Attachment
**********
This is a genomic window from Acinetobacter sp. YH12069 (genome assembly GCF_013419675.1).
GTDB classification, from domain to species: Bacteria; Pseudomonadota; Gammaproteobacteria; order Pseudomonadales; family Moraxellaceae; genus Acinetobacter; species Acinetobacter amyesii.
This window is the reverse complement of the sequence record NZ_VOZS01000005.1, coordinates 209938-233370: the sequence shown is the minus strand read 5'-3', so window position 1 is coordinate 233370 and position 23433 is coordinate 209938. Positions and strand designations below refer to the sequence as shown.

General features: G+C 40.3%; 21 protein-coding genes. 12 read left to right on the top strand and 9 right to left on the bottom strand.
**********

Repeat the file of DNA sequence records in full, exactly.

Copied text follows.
This is a genomic window from Acinetobacter sp. YH12069 (genome assembly GCF_013419675.1).
GTDB classification, from domain to species: Bacteria; Pseudomonadota; Gammaproteobacteria; order Pseudomonadales; family Moraxellaceae; genus Acinetobacter; species Acinetobacter amyesii.
This window is the reverse complement of the sequence record NZ_VOZS01000005.1, coordinates 209938-233370: the sequence shown is the minus strand read 5'-3', so window position 1 is coordinate 233370 and position 23433 is coordinate 209938. Positions and strand designations below refer to the sequence as shown.

General features: G+C 40.3%; 21 protein-coding genes. 12 read left to right on the top strand and 9 right to left on the bottom strand.